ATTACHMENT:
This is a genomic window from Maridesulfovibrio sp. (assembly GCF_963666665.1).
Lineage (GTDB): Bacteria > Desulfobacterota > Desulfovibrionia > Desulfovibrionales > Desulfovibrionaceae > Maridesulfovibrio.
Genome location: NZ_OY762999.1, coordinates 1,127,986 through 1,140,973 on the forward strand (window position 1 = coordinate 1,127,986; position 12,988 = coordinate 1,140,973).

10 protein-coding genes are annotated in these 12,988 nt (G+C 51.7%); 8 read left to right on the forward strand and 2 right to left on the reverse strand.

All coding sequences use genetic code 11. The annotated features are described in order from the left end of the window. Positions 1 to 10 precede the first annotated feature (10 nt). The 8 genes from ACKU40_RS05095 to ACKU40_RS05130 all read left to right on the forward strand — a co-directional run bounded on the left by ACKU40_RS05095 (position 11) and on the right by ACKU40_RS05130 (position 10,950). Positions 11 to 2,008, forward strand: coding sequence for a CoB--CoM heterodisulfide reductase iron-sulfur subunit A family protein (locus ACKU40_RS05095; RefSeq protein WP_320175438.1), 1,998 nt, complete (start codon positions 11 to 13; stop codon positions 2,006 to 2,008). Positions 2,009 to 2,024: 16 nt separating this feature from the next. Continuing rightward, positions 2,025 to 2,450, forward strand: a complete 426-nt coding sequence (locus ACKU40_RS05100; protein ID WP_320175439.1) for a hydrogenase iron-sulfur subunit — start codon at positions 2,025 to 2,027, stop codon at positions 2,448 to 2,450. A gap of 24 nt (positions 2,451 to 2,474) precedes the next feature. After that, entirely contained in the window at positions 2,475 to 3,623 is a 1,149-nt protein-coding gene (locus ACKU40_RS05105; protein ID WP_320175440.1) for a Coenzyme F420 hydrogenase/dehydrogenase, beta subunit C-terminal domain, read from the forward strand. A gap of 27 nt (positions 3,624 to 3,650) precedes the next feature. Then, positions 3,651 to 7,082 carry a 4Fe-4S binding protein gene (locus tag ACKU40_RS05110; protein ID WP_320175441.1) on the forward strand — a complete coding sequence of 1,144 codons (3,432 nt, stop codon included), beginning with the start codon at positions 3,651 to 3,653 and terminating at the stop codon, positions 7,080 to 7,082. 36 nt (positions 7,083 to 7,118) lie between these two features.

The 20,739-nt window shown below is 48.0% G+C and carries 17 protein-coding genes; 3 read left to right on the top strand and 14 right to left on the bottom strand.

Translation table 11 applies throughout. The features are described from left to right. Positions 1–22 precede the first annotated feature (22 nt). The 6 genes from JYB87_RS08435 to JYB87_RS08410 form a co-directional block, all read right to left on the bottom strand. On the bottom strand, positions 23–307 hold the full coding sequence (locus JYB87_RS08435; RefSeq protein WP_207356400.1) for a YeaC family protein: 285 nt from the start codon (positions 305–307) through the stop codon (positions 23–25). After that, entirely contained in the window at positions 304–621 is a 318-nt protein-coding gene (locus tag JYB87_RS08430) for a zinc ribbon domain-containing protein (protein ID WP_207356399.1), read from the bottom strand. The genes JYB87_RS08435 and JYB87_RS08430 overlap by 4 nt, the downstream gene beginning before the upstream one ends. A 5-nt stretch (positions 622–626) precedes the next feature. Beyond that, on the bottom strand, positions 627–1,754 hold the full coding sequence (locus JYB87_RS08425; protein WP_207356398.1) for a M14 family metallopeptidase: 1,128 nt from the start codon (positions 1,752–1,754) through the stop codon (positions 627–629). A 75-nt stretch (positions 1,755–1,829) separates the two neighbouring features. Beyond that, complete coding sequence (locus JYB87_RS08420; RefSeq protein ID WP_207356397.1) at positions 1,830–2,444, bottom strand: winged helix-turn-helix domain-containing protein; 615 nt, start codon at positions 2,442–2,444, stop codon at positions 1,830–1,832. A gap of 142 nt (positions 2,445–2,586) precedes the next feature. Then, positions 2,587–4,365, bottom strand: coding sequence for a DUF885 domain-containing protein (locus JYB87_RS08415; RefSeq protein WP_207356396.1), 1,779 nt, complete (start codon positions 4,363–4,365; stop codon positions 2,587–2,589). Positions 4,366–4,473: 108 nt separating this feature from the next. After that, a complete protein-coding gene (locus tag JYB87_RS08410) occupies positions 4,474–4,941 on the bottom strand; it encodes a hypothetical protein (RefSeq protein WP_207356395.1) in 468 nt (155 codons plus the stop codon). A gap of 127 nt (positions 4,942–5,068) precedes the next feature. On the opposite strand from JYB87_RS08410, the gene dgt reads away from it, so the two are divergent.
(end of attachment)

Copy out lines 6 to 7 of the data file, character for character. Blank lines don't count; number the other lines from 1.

The 20,739-nt window shown below is 48.0% G+C and carries 17 protein-coding genes; 3 read left to right on the top strand and 14 right to left on the bottom strand.

Translation table 11 applies throughout. The features are described from left to right. Positions 1–22 precede the first annotated feature (22 nt). The 6 genes from JYB87_RS08435 to JYB87_RS08410 form a co-directional block, all read right to left on the bottom strand. On the bottom strand, positions 23–307 hold the full coding sequence (locus JYB87_RS08435; RefSeq protein WP_207356400.1) for a YeaC family protein: 285 nt from the start codon (positions 305–307) through the stop codon (positions 23–25). After that, entirely contained in the window at positions 304–621 is a 318-nt protein-coding gene (locus tag JYB87_RS08430) for a zinc ribbon domain-containing protein (protein ID WP_207356399.1), read from the bottom strand. The genes JYB87_RS08435 and JYB87_RS08430 overlap by 4 nt, the downstream gene beginning before the upstream one ends. A 5-nt stretch (positions 622–626) precedes the next feature. Beyond that, on the bottom strand, positions 627–1,754 hold the full coding sequence (locus JYB87_RS08425; protein WP_207356398.1) for a M14 family metallopeptidase: 1,128 nt from the start codon (positions 1,752–1,754) through the stop codon (positions 627–629). A 75-nt stretch (positions 1,755–1,829) separates the two neighbouring features. Beyond that, complete coding sequence (locus JYB87_RS08420; RefSeq protein ID WP_207356397.1) at positions 1,830–2,444, bottom strand: winged helix-turn-helix domain-containing protein; 615 nt, start codon at positions 2,442–2,444, stop codon at positions 1,830–1,832. A gap of 142 nt (positions 2,445–2,586) precedes the next feature. Then, positions 2,587–4,365, bottom strand: coding sequence for a DUF885 domain-containing protein (locus JYB87_RS08415; RefSeq protein WP_207356396.1), 1,779 nt, complete (start codon positions 4,363–4,365; stop codon positions 2,587–2,589). Positions 4,366–4,473: 108 nt separating this feature from the next. After that, a complete protein-coding gene (locus tag JYB87_RS08410) occupies positions 4,474–4,941 on the bottom strand; it encodes a hypothetical protein (RefSeq protein WP_207356395.1) in 468 nt (155 codons plus the stop codon). A gap of 127 nt (positions 4,942–5,068) precedes the next feature. On the opposite strand from JYB87_RS08410, the gene dgt reads away from it, so the two are divergent.